Socialist stalwart George Fernandes, a Christian from Mangalore, had been chief of Samata and later the JDU. When Samata struck an alliance with the BJP in 1996, it had recorded its reservations about the BJP’s agenda of repealing Article 370, introducing a uniform civil code and building a Ram temple on the disputed plot in Ayodhya.

Muslims have held key ministerial and other constitutional posts ever since the first Assembly elections in Bihar in 1952, whether under the rule of the Congress, Samyukta Socialist Party, Janata Party, Janata Dal or the RJD —  even under the BJP-JDU alliance headed by Nitish until the latest election.

From a larger perspective, the community has played a key role in Bihar’s history over the centuries. The road leading to Patna airport is named Peer Ali Marg after a hero of the 1857 revolt.

Socialist revolutionary Taqi Rahim was the right-hand man of Jayaprakash Narayan who led the 1970s movement from Bihar that led to Indira Gandhi’s Congress losing power at the Centre in the post-Emergency 1977 election.

Muslims have presided over both Houses in Bihar. Ghulam Sarwar was Speaker of the Assembly during Lalu Prasad’s first term as chief minister and Jabir Hussein was chairperson of the legislative council during the later years of RJD rule.

“While Nitish is on the verge of creating history by logging the longest tenure as Bihar chief minister after Sri Krishna Sinha, he will also go down in history as the one who led a coalition without a single Muslim MLA,” Shivanand said.

“He (Nitish) has actually achieved the larger goal of the RSS to relegate the minorities to second-class citizens and deny them representation in political governance.”

When Nitish led the Mahagathbandhan of the JDU, RJD and the Congress to power in 2015, his cabinet had the prominent Muslim face, Abdul Bari Siddiqui, from the RJD as finance minister.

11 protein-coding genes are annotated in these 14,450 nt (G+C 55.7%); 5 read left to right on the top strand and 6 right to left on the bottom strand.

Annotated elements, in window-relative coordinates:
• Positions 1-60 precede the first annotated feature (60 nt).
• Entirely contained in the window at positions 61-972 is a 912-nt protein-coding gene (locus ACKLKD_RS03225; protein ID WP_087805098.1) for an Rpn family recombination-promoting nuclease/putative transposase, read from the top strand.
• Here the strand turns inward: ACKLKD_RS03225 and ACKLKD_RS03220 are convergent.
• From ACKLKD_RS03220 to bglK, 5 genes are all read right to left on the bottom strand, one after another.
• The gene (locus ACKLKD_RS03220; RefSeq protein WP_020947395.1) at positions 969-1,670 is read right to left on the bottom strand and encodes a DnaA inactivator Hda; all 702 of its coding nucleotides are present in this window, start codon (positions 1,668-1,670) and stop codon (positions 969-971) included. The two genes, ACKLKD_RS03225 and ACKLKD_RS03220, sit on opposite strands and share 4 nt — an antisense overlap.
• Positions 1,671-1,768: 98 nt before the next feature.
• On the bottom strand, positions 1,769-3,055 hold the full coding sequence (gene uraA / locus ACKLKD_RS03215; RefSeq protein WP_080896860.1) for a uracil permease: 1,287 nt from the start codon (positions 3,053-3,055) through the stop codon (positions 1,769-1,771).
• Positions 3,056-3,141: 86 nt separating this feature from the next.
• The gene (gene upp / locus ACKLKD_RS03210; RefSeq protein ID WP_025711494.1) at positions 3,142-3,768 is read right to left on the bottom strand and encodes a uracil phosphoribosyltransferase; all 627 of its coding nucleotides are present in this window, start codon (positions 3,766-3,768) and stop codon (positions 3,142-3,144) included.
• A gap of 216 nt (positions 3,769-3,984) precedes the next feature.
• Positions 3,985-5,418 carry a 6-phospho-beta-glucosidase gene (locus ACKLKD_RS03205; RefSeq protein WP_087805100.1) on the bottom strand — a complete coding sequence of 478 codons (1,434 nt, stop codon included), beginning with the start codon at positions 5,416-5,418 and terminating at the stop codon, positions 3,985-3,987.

After Nitish returned to the BJP in 2017, he had Khurshid Feroz, a JDU lawmaker from Sikta, in his council of ministers. Khurshid was known for chanting "Jai Sri Ram" and donning saffron. 

Nitish has also had to accept the BJP central leadership's decision of replacing Sushil Kumar Modi with Tarkishore Prasad and Renu Devi as deputy chief ministers.

Sushil, one of the last stalwarts from the Atal Bihari Vajpayee-L.K. Advani era, had stuck with Nitish throughout his career as BJP-JDU chief minister -- even at the cost of angering the Hindutva hardliners in his own party.

Tarkishore represents the politics of polarisation and is the MLA from Katihar, which has a large Muslim population and borders election-bound Bengal.

“Nitish’s oft-repeated motto of observing the triple Cs -- that is, a policy of no compromise with communalism, crime or corruption -- now sounds like a joke,” D.M. Diwakar, social economist and professor at the AN Sinha Institute of Social Sciences, said.

"The results of this election have proved beyond doubt that the BJP, which bears the signature of Narendra Modi and Amit Shah, has thoroughly subsumed Nitish’s JDU.”

Nalin Verma is a veteran journalist and media educator